Geminids in the Sky

Geminids on December 14, 2023 (Photo by Stargazer Ron)

The mid-December Geminids were forecast to be a big meteor shower. Since it is caused by an asteroid it is one of the very few meteor showers not originating from a comet.

The show was supposed to peak at 100 per hour, but the Santa Barbara weather was predicted to be cloudy. Neither forecast happened: the skies were clear, but I saw only several meteors.

I did catch a few with my camera, however. Here’s one streaking from the upper left toward the Constellation Orion on the lower right.

The bright red star in the center of the frame is beautiful BetelgeuseEven at 550 light-years from Earth (compared to the brightest star Sirius at less than 9 light-years), it is still one of the brightest stars in the sky. That’s because it’s a supergiant with a diameter about 760 times that of the Sun.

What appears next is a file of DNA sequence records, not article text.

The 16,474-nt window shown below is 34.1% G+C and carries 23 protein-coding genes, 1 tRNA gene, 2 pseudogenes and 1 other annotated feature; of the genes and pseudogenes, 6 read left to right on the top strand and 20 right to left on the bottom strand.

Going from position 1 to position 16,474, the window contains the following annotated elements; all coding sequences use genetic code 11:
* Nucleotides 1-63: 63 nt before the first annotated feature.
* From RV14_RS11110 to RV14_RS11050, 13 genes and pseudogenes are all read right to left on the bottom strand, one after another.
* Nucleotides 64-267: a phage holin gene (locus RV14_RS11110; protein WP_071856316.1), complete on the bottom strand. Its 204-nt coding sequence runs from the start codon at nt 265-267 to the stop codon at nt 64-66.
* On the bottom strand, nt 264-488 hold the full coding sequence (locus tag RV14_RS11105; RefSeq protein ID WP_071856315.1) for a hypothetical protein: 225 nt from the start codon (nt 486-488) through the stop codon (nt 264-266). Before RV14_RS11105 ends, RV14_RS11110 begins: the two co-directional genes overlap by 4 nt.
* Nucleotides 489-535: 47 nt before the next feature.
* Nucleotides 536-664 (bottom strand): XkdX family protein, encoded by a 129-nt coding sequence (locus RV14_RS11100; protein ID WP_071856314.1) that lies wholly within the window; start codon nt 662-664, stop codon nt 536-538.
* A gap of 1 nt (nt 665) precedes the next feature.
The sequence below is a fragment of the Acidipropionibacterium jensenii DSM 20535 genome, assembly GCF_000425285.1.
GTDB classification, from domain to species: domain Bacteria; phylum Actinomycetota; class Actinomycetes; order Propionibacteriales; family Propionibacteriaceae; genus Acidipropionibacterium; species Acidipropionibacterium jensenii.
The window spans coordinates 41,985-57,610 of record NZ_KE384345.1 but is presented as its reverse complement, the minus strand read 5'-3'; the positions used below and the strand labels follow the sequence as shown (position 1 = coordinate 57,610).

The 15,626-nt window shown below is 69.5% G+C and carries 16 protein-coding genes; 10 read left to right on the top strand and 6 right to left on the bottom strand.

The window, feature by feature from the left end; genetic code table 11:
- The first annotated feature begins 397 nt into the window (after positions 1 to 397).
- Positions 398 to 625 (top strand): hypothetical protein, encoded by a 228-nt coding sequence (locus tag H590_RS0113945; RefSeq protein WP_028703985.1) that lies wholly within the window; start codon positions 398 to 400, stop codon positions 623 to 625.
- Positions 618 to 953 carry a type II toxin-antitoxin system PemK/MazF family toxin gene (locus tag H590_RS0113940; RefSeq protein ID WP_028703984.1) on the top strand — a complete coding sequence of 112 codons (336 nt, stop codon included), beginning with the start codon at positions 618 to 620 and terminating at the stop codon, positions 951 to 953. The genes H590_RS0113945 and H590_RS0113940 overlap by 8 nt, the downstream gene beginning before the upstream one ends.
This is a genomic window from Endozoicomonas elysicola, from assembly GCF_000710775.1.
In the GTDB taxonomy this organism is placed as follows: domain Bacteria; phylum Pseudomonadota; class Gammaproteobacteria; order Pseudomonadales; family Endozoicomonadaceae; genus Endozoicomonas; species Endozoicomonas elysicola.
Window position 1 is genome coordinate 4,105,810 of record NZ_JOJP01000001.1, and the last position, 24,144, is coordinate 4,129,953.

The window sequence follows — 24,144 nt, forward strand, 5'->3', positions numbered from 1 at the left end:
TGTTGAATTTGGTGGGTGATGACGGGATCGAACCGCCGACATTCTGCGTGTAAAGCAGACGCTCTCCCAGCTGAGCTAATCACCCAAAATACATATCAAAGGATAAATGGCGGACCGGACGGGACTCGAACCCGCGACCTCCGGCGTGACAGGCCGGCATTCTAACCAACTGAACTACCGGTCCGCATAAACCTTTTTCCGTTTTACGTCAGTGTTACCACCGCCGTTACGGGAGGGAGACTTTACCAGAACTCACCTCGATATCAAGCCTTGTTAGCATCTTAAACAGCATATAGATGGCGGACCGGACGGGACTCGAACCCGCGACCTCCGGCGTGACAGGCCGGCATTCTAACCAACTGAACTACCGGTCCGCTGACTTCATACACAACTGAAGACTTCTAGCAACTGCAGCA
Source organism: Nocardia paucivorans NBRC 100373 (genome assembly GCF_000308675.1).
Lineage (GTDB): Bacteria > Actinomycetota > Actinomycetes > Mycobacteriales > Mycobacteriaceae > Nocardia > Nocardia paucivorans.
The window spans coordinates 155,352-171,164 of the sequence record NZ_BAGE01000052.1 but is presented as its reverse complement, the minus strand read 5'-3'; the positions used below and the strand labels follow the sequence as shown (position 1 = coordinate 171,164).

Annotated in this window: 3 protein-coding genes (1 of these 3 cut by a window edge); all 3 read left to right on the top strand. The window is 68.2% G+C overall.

The three stars below on a diagonal are Orion’s “belt” stars: Alnitak, Alnilam and Mintaka. Hanging down vertically from them is Orion’s sword with the purple/orange Great Orion Nebula visible in the middle — it is in fact a star nursery.

Details: Nikon D610 camera mounted on a star tracker, 35mm f/1.8 lens, 60 second exposure, IS0 200, December 14 at 1:26 AM.
Thanking Mother Nature for clear skies,
Stargazer Ron
StargazerRon

Written by StargazerRon

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